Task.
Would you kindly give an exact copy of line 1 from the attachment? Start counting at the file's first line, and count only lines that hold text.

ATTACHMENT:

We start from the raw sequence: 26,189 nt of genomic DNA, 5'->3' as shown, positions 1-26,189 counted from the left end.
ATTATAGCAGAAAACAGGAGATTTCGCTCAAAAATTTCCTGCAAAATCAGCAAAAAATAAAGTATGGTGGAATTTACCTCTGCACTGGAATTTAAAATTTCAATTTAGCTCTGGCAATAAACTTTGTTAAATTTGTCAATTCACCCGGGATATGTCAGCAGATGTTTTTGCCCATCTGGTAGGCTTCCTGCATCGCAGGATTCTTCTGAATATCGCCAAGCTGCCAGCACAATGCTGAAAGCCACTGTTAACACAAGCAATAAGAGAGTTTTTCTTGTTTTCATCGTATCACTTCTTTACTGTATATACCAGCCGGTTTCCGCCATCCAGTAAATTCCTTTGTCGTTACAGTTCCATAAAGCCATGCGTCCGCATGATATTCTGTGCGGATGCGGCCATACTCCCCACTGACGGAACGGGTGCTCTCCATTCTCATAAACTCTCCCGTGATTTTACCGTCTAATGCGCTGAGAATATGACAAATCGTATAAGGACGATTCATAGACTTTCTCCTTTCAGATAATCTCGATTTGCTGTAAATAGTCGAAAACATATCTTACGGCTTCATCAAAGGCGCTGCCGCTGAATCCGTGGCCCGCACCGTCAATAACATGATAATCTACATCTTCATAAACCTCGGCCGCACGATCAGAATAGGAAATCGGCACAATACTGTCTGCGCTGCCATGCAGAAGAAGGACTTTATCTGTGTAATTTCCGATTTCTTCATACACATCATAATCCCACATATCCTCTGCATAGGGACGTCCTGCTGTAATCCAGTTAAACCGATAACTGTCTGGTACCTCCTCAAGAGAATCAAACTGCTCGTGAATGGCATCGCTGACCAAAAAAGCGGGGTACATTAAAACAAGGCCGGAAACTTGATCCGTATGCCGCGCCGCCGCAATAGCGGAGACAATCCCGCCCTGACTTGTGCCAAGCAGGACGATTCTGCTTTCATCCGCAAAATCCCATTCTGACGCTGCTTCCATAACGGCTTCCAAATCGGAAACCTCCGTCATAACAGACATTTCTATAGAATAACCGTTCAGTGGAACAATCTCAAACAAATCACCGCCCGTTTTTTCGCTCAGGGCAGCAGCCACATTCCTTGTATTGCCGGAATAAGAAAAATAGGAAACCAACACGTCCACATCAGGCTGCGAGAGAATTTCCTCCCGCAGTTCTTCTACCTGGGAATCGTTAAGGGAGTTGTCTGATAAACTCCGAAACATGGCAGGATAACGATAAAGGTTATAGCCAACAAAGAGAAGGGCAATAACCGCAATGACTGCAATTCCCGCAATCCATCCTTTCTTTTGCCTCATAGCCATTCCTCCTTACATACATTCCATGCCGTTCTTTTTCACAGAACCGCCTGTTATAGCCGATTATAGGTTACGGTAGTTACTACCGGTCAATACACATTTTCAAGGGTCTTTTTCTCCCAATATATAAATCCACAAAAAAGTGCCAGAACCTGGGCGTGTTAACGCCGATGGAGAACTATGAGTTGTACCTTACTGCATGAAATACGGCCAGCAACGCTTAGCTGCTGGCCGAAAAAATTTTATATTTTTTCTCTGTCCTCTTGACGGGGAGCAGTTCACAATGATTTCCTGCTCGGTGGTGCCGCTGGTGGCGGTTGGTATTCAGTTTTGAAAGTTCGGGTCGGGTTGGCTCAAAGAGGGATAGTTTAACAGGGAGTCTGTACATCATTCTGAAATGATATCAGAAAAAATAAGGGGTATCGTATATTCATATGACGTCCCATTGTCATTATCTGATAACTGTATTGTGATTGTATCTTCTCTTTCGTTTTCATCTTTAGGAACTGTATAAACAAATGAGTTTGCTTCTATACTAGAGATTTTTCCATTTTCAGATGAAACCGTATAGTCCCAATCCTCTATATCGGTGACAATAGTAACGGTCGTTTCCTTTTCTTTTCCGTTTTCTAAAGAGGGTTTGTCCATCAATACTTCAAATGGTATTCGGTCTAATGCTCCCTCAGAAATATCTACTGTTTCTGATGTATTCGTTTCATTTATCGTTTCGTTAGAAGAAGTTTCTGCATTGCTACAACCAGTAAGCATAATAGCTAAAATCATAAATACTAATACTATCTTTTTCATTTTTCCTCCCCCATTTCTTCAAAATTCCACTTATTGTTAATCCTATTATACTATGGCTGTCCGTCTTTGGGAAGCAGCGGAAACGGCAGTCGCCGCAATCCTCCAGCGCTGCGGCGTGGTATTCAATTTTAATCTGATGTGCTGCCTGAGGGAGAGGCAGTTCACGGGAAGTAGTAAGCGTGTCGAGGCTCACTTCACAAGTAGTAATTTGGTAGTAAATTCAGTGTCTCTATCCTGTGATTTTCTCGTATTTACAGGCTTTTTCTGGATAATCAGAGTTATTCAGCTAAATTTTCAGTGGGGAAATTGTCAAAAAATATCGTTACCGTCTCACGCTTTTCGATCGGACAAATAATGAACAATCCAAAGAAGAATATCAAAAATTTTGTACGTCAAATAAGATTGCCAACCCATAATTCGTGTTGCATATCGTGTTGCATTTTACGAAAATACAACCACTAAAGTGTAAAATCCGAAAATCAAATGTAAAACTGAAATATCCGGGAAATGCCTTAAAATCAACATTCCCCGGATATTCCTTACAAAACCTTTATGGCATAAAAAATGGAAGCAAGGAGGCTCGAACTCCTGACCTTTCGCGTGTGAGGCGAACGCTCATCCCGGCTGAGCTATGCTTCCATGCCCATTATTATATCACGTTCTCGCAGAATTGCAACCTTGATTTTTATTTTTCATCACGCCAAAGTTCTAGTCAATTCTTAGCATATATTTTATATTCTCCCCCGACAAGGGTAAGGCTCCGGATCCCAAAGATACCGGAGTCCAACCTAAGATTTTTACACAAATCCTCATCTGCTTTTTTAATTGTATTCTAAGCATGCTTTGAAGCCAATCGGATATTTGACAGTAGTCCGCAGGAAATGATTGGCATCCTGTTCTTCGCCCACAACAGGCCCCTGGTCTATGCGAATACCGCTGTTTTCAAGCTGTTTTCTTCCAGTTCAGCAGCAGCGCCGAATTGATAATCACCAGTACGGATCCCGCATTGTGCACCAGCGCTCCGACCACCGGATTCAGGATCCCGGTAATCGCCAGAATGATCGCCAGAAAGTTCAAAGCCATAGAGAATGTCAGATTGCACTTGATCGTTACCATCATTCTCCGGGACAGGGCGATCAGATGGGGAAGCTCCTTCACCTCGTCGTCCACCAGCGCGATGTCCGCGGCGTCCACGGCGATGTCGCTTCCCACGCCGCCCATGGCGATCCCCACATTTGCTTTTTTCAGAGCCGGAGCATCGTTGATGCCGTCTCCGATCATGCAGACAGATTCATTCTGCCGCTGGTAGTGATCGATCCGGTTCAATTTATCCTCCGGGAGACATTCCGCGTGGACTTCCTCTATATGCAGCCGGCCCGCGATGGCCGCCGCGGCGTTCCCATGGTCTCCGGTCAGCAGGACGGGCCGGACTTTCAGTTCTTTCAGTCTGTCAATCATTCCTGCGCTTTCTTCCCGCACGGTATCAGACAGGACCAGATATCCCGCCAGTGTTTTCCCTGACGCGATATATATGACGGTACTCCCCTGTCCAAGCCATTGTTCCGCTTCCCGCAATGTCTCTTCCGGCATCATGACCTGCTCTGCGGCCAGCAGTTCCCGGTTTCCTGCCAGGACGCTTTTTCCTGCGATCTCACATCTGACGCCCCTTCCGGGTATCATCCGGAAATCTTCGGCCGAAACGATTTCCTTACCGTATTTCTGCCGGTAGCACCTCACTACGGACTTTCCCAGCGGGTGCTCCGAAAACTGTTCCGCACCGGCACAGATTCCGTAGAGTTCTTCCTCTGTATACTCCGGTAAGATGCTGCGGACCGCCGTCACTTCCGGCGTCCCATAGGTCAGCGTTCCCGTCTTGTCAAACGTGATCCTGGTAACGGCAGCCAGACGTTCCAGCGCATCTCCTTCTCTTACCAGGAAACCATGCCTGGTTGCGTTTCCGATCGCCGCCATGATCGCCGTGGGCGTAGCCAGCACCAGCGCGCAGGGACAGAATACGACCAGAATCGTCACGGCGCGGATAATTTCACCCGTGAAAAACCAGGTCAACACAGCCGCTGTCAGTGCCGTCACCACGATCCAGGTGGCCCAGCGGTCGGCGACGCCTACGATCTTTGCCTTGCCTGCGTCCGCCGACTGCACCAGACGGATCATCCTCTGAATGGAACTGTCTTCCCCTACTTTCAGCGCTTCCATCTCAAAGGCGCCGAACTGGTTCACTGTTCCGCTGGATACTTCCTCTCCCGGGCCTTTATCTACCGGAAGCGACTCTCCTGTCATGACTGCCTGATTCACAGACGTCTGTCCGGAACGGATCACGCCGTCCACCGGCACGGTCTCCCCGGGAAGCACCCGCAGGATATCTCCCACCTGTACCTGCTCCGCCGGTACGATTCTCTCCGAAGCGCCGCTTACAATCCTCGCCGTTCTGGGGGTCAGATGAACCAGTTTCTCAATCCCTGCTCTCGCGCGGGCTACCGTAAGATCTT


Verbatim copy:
We start from the raw sequence: 26,189 nt of genomic DNA, 5'->3' as shown, positions 1-26,189 counted from the left end.